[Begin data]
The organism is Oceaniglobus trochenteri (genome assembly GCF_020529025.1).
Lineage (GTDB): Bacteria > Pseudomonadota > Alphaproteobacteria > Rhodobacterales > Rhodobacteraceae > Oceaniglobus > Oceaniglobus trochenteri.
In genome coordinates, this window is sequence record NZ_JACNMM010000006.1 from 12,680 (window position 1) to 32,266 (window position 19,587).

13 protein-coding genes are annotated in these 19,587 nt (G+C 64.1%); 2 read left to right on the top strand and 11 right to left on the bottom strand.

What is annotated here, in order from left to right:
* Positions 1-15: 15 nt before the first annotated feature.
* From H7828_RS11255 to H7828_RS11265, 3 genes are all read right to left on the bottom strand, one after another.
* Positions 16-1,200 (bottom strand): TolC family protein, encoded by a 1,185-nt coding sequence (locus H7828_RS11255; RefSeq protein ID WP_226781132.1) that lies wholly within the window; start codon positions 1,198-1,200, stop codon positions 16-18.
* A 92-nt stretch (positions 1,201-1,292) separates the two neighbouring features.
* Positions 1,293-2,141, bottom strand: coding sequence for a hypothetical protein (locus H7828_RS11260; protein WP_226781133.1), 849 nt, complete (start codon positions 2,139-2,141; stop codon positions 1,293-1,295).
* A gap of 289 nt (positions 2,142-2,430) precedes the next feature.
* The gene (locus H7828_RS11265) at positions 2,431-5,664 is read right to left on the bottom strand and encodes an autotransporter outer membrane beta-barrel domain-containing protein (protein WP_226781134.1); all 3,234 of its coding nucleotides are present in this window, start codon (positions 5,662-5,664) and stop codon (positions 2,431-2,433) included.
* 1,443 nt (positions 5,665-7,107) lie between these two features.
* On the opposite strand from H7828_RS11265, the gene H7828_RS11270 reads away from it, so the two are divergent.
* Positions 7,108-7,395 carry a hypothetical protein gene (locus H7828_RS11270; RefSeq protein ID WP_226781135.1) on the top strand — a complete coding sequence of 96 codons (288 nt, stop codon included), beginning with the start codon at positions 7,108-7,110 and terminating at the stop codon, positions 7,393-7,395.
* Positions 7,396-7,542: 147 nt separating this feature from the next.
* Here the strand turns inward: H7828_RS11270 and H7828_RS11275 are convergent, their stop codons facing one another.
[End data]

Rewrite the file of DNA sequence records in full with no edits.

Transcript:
The organism is Oceaniglobus trochenteri (genome assembly GCF_020529025.1).
Lineage (GTDB): Bacteria > Pseudomonadota > Alphaproteobacteria > Rhodobacterales > Rhodobacteraceae > Oceaniglobus > Oceaniglobus trochenteri.
In genome coordinates, this window is sequence record NZ_JACNMM010000006.1 from 12,680 (window position 1) to 32,266 (window position 19,587).

13 protein-coding genes are annotated in these 19,587 nt (G+C 64.1%); 2 read left to right on the top strand and 11 right to left on the bottom strand.

What is annotated here, in order from left to right:
* Positions 1-15: 15 nt before the first annotated feature.
* From H7828_RS11255 to H7828_RS11265, 3 genes are all read right to left on the bottom strand, one after another.
* Positions 16-1,200 (bottom strand): TolC family protein, encoded by a 1,185-nt coding sequence (locus H7828_RS11255; RefSeq protein ID WP_226781132.1) that lies wholly within the window; start codon positions 1,198-1,200, stop codon positions 16-18.
* A 92-nt stretch (positions 1,201-1,292) separates the two neighbouring features.
* Positions 1,293-2,141, bottom strand: coding sequence for a hypothetical protein (locus H7828_RS11260; protein WP_226781133.1), 849 nt, complete (start codon positions 2,139-2,141; stop codon positions 1,293-1,295).
* A gap of 289 nt (positions 2,142-2,430) precedes the next feature.
* The gene (locus H7828_RS11265) at positions 2,431-5,664 is read right to left on the bottom strand and encodes an autotransporter outer membrane beta-barrel domain-containing protein (protein WP_226781134.1); all 3,234 of its coding nucleotides are present in this window, start codon (positions 5,662-5,664) and stop codon (positions 2,431-2,433) included.
* 1,443 nt (positions 5,665-7,107) lie between these two features.
* On the opposite strand from H7828_RS11265, the gene H7828_RS11270 reads away from it, so the two are divergent.
* Positions 7,108-7,395 carry a hypothetical protein gene (locus H7828_RS11270; RefSeq protein ID WP_226781135.1) on the top strand — a complete coding sequence of 96 codons (288 nt, stop codon included), beginning with the start codon at positions 7,108-7,110 and terminating at the stop codon, positions 7,393-7,395.
* Positions 7,396-7,542: 147 nt separating this feature from the next.
* Here the strand turns inward: H7828_RS11270 and H7828_RS11275 are convergent, their stop codons facing one another.